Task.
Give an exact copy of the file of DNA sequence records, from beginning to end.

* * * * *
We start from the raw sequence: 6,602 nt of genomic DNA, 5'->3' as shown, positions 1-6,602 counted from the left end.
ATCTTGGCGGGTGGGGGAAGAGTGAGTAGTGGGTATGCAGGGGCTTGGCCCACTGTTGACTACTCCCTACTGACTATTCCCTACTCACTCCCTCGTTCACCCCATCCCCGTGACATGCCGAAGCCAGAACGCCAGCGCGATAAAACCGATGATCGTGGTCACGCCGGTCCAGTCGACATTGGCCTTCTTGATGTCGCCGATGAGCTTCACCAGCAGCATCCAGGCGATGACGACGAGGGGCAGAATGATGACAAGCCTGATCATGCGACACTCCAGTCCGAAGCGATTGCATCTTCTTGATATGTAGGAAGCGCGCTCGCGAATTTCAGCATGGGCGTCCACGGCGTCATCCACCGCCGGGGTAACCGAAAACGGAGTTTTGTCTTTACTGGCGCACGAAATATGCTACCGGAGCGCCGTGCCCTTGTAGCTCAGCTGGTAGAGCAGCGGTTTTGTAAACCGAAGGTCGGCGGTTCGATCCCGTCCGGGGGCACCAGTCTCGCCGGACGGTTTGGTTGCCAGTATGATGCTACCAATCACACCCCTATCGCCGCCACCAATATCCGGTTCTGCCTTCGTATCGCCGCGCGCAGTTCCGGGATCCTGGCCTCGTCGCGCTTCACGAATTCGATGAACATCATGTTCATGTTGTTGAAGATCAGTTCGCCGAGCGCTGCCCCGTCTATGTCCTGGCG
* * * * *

We start from the raw sequence: 6,602 nt of genomic DNA, 5'->3' as shown, positions 1-6,602 counted from the left end.
ATCTTGGCGGGTGGGGGAAGAGTGAGTAGTGGGTATGCAGGGGCTTGGCCCACTGTTGACTACTCCCTACTGACTATTCCCTACTCACTCCCTCGTTCACCCCATCCCCGTGACATGCCGAAGCCAGAACGCCAGCGCGATAAAACCGATGATCGTGGTCACGCCGGTCCAGTCGACATTGGCCTTCTTGATGTCGCCGATGAGCTTCACCAGCAGCATCCAGGCGATGACGACGAGGGGCAGAATGATGACAAGCCTGATCATGCGACACTCCAGTCCGAAGCGATTGCATCTTCTTGATATGTAGGAAGCGCGCTCGCGAATTTCAGCATGGGCGTCCACGGCGTCATCCACCGCCGGGGTAACCGAAAACGGAGTTTTGTCTTTACTGGCGCACGAAATATGCTACCGGAGCGCCGTGCCCTTGTAGCTCAGCTGGTAGAGCAGCGGTTTTGTAAACCGAAGGTCGGCGGTTCGATCCCGTCCGGGGGCACCAGTCTCGCCGGACGGTTTGGTTGCCAGTATGATGCTACCAATCACACCCCTATCGCCGCCACCAATATCCGGTTCTGCCTTCGTATCGCCGCGCGCAGTTCCGGGATCCTGGCCTCGTCGCGCTTCACGAATTCGATGAACATCATGTTCATGTTGTTGAAGATCAGTTCGCCGAGCGCTGCCCCGTCTATGTCCTGGCG